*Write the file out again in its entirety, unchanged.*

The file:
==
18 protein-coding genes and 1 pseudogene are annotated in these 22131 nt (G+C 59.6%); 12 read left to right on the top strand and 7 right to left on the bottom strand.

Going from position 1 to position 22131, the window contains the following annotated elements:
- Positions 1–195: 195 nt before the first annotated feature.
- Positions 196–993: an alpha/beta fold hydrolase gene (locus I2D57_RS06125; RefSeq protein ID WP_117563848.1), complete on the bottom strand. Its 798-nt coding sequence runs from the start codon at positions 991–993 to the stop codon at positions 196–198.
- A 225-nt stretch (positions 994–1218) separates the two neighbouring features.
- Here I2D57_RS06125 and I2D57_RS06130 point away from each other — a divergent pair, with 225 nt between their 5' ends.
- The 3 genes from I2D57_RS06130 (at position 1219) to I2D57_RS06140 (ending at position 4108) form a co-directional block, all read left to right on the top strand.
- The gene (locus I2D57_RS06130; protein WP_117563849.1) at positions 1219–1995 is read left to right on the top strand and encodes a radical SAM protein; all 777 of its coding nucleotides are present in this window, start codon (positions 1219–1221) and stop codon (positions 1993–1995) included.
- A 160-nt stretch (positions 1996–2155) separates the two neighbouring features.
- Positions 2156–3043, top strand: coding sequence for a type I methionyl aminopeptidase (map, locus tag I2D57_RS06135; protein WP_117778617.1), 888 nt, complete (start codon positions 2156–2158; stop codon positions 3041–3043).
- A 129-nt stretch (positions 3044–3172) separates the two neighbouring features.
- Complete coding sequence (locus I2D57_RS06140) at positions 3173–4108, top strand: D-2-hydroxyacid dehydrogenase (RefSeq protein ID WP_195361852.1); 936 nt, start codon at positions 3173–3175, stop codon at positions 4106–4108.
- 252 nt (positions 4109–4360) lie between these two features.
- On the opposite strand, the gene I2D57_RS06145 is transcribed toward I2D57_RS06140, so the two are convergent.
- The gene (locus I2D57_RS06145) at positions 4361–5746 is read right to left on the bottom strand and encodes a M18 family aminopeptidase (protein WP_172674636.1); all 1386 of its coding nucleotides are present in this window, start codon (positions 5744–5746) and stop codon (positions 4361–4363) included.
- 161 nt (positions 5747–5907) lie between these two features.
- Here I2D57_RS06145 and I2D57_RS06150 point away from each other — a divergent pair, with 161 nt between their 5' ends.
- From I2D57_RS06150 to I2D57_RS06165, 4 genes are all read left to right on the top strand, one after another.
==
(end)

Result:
18 protein-coding genes and 1 pseudogene are annotated in these 22131 nt (G+C 59.6%); 12 read left to right on the top strand and 7 right to left on the bottom strand.

Going from position 1 to position 22131, the window contains the following annotated elements:
- Positions 1–195: 195 nt before the first annotated feature.
- Positions 196–993: an alpha/beta fold hydrolase gene (locus I2D57_RS06125; RefSeq protein ID WP_117563848.1), complete on the bottom strand. Its 798-nt coding sequence runs from the start codon at positions 991–993 to the stop codon at positions 196–198.
- A 225-nt stretch (positions 994–1218) separates the two neighbouring features.
- Here I2D57_RS06125 and I2D57_RS06130 point away from each other — a divergent pair, with 225 nt between their 5' ends.
- The 3 genes from I2D57_RS06130 (at position 1219) to I2D57_RS06140 (ending at position 4108) form a co-directional block, all read left to right on the top strand.
- The gene (locus I2D57_RS06130; protein WP_117563849.1) at positions 1219–1995 is read left to right on the top strand and encodes a radical SAM protein; all 777 of its coding nucleotides are present in this window, start codon (positions 1219–1221) and stop codon (positions 1993–1995) included.
- A 160-nt stretch (positions 1996–2155) separates the two neighbouring features.
- Positions 2156–3043, top strand: coding sequence for a type I methionyl aminopeptidase (map, locus tag I2D57_RS06135; protein WP_117778617.1), 888 nt, complete (start codon positions 2156–2158; stop codon positions 3041–3043).
- A 129-nt stretch (positions 3044–3172) separates the two neighbouring features.
- Complete coding sequence (locus I2D57_RS06140) at positions 3173–4108, top strand: D-2-hydroxyacid dehydrogenase (RefSeq protein ID WP_195361852.1); 936 nt, start codon at positions 3173–3175, stop codon at positions 4106–4108.
- 252 nt (positions 4109–4360) lie between these two features.
- On the opposite strand, the gene I2D57_RS06145 is transcribed toward I2D57_RS06140, so the two are convergent.
- The gene (locus I2D57_RS06145) at positions 4361–5746 is read right to left on the bottom strand and encodes a M18 family aminopeptidase (protein WP_172674636.1); all 1386 of its coding nucleotides are present in this window, start codon (positions 5744–5746) and stop codon (positions 4361–4363) included.
- 161 nt (positions 5747–5907) lie between these two features.
- Here I2D57_RS06145 and I2D57_RS06150 point away from each other — a divergent pair, with 161 nt between their 5' ends.
- From I2D57_RS06150 to I2D57_RS06165, 4 genes are all read left to right on the top strand, one after another.